Political Science at Huntingdon College
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PSC 201: American Government | PSC 207 Public Administration; PSC 306 Public Organizations

Lectures on Bureaucracies

revised 17 Aug. 2007, by Jeremy Lewis


  • Bureaucracy, bureaucrats, public officials.
  • Government by "bureau" (office)
  • rich variety of professions: 200 in federal govt alone
  • military & police as well as civilian
  • more exciting than you might think: special forces, SWAT teams, smoke jumpers ...
  • not rubber stamping drones: many lawyers, PhDs, scientists ...
  • highly professionalized, educated
  • Pyramidal hierarchy, now flatter because of improved communications.
  • span of control:
  • 7 people face to face, more by telephone
  • more by carbon copy, then Xerograph and mimeograph
  • 20 people now via email and voice broadcast
  • implementation: putting policy and law into effect.
  • public policy is universal: bureau must reach all Americans
  • goal is compliance with laws
  • making a profit is not a goal
  • serving public and avoiding luxury
  • effectiveness versus efficiency
  • porous walls: media, congress, presidency/governorship, interest groups, citizens
  • Scale of organizations:
  • US 6 M, states extra 12 M personnel
  • DOD 3 M, larger than all private Corps.
  • with size comes complexity
  • large tasks demand large organizations
  • e.g. invading Iraq, 120,000 on ground
  • subduing Iraq, 135,000, + 100,000 contractors.
  • Gen. Shinseki called for 400,000 -- and was retired quickly
  • for each soldier on ground, many in logistical tail
  • But many field offices found to have fewer than 100 people
  • but many educational offices have few support staff -- very lean.
  • US non-profit sector:
  • US largest in world;
  • charities, churches, education, hospitals
  • can make surplus if not profit
  • multiple goals specified in charter
  • overseen by trustees, not board of directors
  • stakeholders but not shareholders
  • Growth with automation, women into the workforce
  • 1890s 90% of office workers male
  • 1910: 90% female
  • social revolution, educated women independent
  • (from lace dresses to serge jackets and plain cuffs.)
  • 1920s: time and motion studies coordinated work of many thousands
  • 2000s: professionals work flexibly, taking responsiblity
  • Theory of bureaucracy (Max Weber)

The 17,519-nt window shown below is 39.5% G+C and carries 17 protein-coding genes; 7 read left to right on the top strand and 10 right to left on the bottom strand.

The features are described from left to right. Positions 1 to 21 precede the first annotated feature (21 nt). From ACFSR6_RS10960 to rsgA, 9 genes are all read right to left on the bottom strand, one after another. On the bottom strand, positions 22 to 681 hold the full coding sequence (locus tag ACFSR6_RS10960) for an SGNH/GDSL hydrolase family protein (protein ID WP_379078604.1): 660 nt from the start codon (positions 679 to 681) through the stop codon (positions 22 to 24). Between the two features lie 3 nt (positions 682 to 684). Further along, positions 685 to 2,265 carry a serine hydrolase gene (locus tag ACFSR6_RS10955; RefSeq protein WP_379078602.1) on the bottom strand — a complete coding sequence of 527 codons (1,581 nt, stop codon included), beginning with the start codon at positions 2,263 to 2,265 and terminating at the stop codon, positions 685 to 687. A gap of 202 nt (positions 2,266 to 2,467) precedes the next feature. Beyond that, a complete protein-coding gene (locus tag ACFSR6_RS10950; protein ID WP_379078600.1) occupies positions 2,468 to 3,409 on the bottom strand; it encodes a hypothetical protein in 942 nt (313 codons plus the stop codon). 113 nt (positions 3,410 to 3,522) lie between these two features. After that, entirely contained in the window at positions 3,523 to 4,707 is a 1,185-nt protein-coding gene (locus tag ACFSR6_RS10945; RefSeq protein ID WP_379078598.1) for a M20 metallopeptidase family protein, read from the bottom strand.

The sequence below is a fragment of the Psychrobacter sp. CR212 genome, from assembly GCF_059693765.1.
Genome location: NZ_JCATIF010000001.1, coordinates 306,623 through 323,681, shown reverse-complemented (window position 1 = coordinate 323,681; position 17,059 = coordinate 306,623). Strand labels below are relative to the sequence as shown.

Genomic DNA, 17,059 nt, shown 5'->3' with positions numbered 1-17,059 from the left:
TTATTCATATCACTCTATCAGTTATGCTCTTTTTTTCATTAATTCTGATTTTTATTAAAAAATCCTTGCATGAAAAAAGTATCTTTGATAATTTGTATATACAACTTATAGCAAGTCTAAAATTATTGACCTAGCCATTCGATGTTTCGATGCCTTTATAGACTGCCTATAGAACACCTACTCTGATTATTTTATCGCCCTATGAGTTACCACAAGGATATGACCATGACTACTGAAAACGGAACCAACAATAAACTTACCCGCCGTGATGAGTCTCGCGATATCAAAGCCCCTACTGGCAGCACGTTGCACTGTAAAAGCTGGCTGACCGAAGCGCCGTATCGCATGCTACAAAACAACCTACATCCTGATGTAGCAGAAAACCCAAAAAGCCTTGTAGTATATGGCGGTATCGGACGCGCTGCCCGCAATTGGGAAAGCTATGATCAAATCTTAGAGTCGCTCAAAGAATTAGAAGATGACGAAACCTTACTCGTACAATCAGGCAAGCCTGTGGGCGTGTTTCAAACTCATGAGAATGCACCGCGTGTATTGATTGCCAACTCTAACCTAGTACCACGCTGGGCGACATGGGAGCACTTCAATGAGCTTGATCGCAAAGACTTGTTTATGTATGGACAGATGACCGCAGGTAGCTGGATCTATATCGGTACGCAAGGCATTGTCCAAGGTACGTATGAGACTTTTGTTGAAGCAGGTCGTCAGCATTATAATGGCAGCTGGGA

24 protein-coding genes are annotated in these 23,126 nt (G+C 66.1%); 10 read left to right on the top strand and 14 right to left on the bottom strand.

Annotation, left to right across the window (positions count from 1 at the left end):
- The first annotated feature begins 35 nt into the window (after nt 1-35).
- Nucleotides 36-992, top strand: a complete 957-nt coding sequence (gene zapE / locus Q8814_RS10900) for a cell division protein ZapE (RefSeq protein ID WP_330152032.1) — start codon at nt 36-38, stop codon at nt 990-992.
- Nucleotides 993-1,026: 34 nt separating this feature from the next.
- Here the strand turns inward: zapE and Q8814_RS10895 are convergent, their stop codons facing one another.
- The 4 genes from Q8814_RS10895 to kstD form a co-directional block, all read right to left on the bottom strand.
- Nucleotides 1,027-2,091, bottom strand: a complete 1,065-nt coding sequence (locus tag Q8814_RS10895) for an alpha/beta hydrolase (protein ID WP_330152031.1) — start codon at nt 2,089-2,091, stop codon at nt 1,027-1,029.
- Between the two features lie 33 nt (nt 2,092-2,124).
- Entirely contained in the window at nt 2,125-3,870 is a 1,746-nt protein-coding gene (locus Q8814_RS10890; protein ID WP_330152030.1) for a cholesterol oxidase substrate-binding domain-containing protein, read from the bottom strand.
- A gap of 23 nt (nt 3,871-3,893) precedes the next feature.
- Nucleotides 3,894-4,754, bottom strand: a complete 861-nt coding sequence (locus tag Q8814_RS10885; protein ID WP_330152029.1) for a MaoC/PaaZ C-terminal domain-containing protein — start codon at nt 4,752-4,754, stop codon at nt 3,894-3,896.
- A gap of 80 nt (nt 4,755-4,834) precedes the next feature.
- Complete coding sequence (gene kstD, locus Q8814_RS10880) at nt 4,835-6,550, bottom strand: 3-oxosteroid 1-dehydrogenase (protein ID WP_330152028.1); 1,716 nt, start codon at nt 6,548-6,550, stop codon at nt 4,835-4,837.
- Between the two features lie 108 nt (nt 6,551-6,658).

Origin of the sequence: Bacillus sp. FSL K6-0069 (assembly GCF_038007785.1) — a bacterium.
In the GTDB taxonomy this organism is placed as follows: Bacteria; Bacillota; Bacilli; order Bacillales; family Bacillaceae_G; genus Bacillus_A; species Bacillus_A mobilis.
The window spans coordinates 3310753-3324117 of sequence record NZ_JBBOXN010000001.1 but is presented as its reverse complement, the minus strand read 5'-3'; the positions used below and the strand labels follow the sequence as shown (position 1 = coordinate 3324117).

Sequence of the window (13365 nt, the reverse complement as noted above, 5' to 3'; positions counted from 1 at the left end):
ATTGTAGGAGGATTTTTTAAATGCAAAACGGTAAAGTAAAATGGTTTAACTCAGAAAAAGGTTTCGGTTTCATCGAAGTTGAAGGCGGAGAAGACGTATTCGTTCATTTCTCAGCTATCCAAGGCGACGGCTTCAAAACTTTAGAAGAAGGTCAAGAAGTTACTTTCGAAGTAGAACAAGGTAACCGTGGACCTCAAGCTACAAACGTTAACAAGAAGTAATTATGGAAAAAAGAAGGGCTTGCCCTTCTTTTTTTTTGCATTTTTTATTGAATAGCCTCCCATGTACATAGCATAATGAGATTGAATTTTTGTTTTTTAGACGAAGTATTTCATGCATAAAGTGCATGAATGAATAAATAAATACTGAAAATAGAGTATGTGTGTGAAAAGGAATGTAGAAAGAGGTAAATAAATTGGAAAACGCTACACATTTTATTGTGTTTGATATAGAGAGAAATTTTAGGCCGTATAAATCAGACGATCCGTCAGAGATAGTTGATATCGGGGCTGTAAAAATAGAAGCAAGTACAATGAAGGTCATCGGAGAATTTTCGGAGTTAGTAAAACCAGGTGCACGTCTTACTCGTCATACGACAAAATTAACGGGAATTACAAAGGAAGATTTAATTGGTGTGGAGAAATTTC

• Bureaus replaced courtiers, writs, contracts
  • large offices late C19th
  • Rational, legal authority
  • Permanent authority, permanent careers
  • rules, files, tasks
  • technical expertise
  • secrecy
  • Concentric circles of US govt, listed from bullseye to outer circle:
  • WHS, EOP, Depts, bureaus, agencies, IRAs, Govt. Corps.
  • Pluralism rules here, too: US system is fragmented into subgov'ts.
  • Loose hierarchy in US, subunits independent of main dept
  • WH Staff try to ride herd on bureaus in each administration.
  • Presidency has short time horizon, bureaus long term
  • Nixon expressed the frustration most clearly
  • Occasional, large comprehensive reorganizations:
  • Energy Dept (Carter), Homeland Security (W. Bush).
  • Empirical theory of US bureaus (Heclo, Govt of Strangers):
  • US Reforms:
  • Reinventing Government (1992, Osborne & Gaebler; VP Gore):
  • Entrepreneurial government
  • based on professionals
  • block budgeting, flexibility, local autonomy
  • shed middle management layer
  • implemented by some states and partly by VP Gore
  • but undermined by large budget cuts in 2000s.
  • Next Steps (Mrs. Thatcher, UK, 1980s),
  • Cut main govt depts
  • give functions with clear goals and contracts to agencies
  • accountability: measure and reward performance
  • but: child support agency under Ros Hepplewhite
  • Citizens Charters (Mr. John Major, UK, 1990s)
  • customer relations, Citizens Charters
  • doctors responsible for cost of patient treatments
  • railways rated by punctuality, compensate clients for tardiness
  • Privatization (Mrs. Thatcher, UK, 1980s; Steve Savas, NYC, 1980s)
  • spread from UK to much of developed and ex-communist worlds
  • "sold family silver" : 11% of UK GDP
  • reduced subsidies
  • compete with globalization
  • shed jobs in inefficient steel works, coal mines
  • but trains don't run as often, as safely, or on time
  • booking train journey is complex, needs transfers between railway companies
  • Total Quality Management (Deming, Japan since 1940s, US since 1980s, GE "six sigma"):
  • managing statistics of performance, from manufacturing
  • but excessive paperwork
  • quantitative measures not always available -- or misleading
  • educational reforms (US, 2000s) not quantifiable
  • Planning, Programming, Budgeting Systems (PPBS, McNamara):
  • to manage complex, long-term development programs
  • cost-effective bombing via F-111?
  • but leaves out leadership
  • but puts accountants in charge
  • Panaceas don't work when spread from successful pilot scheme to whole govt

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